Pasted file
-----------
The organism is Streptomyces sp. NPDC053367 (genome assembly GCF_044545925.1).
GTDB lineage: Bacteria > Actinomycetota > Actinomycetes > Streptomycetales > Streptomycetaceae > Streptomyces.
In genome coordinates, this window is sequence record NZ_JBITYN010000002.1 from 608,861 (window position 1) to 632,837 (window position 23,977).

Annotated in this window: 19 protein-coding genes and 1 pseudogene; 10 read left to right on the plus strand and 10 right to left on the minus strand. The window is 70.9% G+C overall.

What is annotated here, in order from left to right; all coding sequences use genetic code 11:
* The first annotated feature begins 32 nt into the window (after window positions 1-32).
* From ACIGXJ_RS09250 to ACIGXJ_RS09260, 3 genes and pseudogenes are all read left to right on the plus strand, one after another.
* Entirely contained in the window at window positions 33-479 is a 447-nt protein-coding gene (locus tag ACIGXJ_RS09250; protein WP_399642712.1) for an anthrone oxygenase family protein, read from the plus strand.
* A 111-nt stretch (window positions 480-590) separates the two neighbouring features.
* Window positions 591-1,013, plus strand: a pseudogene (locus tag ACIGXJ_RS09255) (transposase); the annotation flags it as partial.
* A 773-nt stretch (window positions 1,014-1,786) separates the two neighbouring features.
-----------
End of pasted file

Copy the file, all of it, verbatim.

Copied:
The organism is Streptomyces sp. NPDC053367 (genome assembly GCF_044545925.1).
GTDB lineage: Bacteria > Actinomycetota > Actinomycetes > Streptomycetales > Streptomycetaceae > Streptomyces.
In genome coordinates, this window is sequence record NZ_JBITYN010000002.1 from 608,861 (window position 1) to 632,837 (window position 23,977).

Annotated in this window: 19 protein-coding genes and 1 pseudogene; 10 read left to right on the plus strand and 10 right to left on the minus strand. The window is 70.9% G+C overall.

What is annotated here, in order from left to right; all coding sequences use genetic code 11:
* The first annotated feature begins 32 nt into the window (after window positions 1-32).
* From ACIGXJ_RS09250 to ACIGXJ_RS09260, 3 genes and pseudogenes are all read left to right on the plus strand, one after another.
* Entirely contained in the window at window positions 33-479 is a 447-nt protein-coding gene (locus tag ACIGXJ_RS09250; protein WP_399642712.1) for an anthrone oxygenase family protein, read from the plus strand.
* A 111-nt stretch (window positions 480-590) separates the two neighbouring features.
* Window positions 591-1,013, plus strand: a pseudogene (locus tag ACIGXJ_RS09255) (transposase); the annotation flags it as partial.
* A 773-nt stretch (window positions 1,014-1,786) separates the two neighbouring features.